In today’s internet age, when many people can use the web to run the child support guidelines, counsel may seem obsolete. Let me assure you—in Massachusetts, when SSDI dependency benefits are involved, it gets tricky.
Under Rosenberg v. Merida, if a payor parent receives SSDI and the children receive the derivative dependency benefits, the dependency benefit must be added to the payor parent’s income for child support worksheet purposes. Then look at the figure the child support worksheet calculates. If the dependency benefit is greater than the child support calculation, the payor parent does not need to pay any additional child support.
If the dependency benefit is less than the child support calculation, subtract the dependency benefit from the child support calculation. The remainder is the amount the payor parent must pay for child support each week.
One of the horrors that comes to the surface in family law is the sexual assault of children. More times than I would like, I’ve had a parent call me in distress, concerned that the child is being sexually assaulted at the other parent’s home. Here are some pointers for how to deal with such a traumatic and sensitive situation:
1) Call the Department of Children and Families (DCF) and ask them to conduct an investigation. They will conduct a SAIN interview, which is a 1-time interview with the child. The purpose of a SAIN interview is to keep the child from being interviewed multiple times.
2) Immediately seek legal counsel to file an emergency motion and temporarily suspend visitation with the allegedly violent parent until the court is able to reach a judgment.
3) Take the minor child to the pediatrician, who will conduct an evaluation. The pediatrician is a mandatory reporter who will call the Department of Children and Families (DCF) if DCF has not been already notified. The pediatrician’s records might also come in handy at trial.
4) Find a therapist or psychologist who specializes in these issues and enroll your child in therapy. Therapy is doubly beneficial; the child will be able to work out some of the terrible things that happened to him/her, and a professional will monitor his/her mental state.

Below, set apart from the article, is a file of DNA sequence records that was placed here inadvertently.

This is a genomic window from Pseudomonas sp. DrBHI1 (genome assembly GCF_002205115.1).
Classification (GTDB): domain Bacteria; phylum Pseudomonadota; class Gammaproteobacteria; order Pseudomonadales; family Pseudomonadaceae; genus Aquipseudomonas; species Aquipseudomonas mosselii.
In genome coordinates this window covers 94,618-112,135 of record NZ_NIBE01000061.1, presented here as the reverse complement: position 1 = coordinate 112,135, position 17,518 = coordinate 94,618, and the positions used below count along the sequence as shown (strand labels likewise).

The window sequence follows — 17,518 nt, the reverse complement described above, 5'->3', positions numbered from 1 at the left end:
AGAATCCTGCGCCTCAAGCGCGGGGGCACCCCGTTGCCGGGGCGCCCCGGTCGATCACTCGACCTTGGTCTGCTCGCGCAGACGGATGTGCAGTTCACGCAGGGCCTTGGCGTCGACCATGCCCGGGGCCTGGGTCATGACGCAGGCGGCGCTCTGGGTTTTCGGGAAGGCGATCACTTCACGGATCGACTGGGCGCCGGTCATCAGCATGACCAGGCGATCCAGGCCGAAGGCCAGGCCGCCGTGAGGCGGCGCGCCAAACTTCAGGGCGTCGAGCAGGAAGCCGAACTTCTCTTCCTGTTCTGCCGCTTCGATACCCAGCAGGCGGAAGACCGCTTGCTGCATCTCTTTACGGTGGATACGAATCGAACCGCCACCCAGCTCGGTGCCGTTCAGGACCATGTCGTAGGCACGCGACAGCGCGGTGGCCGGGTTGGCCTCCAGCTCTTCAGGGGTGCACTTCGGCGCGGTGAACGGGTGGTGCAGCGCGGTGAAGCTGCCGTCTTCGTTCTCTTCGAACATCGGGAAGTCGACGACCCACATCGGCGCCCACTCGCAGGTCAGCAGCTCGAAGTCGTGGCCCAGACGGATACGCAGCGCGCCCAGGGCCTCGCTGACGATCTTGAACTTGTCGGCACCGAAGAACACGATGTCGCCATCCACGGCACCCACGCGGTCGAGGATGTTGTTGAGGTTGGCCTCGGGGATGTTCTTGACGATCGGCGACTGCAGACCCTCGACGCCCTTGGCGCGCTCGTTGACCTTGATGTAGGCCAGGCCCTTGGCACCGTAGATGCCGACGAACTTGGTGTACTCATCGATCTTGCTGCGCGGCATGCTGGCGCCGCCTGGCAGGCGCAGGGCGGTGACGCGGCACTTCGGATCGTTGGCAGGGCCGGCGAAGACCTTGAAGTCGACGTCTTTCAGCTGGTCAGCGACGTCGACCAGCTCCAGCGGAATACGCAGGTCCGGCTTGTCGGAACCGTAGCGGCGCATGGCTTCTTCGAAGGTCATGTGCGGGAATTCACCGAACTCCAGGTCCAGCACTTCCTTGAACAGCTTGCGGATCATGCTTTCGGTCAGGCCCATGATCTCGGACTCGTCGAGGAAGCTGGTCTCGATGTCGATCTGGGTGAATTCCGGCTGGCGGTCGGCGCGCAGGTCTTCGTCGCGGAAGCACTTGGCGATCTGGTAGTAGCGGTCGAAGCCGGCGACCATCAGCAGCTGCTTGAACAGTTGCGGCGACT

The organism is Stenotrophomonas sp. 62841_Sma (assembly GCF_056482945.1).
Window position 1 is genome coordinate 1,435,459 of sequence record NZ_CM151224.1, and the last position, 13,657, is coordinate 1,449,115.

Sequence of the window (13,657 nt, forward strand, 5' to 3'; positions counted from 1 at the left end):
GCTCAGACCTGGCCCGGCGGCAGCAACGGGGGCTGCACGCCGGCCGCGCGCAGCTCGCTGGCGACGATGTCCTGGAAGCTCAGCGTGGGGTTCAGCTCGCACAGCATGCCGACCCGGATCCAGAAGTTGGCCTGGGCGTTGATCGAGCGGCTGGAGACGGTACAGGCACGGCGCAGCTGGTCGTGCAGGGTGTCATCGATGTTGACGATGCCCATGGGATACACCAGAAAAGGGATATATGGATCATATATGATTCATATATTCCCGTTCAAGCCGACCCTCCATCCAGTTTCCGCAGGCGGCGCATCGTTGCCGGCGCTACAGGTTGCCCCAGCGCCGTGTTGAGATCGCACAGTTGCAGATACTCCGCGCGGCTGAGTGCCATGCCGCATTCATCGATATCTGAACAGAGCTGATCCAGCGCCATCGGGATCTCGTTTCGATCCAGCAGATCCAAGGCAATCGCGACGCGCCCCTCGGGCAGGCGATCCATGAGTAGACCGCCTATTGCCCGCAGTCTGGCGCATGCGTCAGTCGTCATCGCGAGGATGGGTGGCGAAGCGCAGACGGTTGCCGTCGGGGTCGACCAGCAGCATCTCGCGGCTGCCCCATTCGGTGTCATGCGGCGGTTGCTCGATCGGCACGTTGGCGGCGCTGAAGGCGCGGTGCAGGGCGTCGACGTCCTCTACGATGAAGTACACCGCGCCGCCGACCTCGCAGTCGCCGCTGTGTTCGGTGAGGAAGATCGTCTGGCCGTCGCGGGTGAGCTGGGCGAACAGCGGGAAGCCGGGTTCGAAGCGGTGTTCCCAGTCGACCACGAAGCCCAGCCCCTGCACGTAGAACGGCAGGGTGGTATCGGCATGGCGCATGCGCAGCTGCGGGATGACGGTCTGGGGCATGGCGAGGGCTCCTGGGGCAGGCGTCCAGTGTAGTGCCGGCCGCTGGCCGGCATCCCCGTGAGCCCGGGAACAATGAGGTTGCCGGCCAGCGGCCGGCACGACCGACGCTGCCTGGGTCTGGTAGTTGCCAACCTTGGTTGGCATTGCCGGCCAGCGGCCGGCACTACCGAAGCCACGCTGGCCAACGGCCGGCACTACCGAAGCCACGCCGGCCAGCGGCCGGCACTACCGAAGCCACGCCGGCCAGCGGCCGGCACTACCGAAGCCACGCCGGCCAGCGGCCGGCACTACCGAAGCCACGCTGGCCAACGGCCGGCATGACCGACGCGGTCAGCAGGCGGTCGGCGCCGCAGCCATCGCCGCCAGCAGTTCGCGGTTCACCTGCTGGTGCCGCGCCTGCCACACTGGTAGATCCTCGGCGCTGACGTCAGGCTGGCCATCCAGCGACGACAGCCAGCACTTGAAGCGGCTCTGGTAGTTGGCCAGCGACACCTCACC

5) Although I would not advise this for the vast majority of cases, on occasion with young children, it is appropriate to take photographs of the injury. For example, I saw a case where a 3-year old was being violently hit on his groin and upper thighs. In that case, the photograph of his legs (which were taken while he was sleeping) were sufficient to win an emergency motion barring the allegedly violent parent from seeing the child until the court reached a conclusion.
There are courts in all states and all federal districts, and you may have wondered how attorneys know which court to use for each case. In fact, there are strict rules identifying each court’s jurisdiction.
Almost all of the time, divorces occur in state court. To determine if Massachusetts will hear your divorce case, consider the following:
1) If the grounds for divorce (i.e. irretrievable breakdown or desertion) occurred in Massachusetts and at least one of the parties currently resides in Massachusetts, the divorce can be filed in Massachusetts.
2) If the ground for divorce occurred outside Massachusetts, the divorce can be filed in Massachusetts if at least one party lived in the state for at least one year before filing.
If you don’t fit into either of these scenarios, consult with an attorney on where to file your divorce. If you do fit one of these scenarios, you will next need to figure which county’s courthouse to use, since each county in Massachusetts has a Probate and Family Court. To determine venue, consider the following:
1) If a party still resides in the county where the couple last resided as husband and wife, the divorce shall be filed in that county.
2) If neither party still resides in the county where they last resided as husband and wife, the divorce shall be filed in either county in which a party currently resides.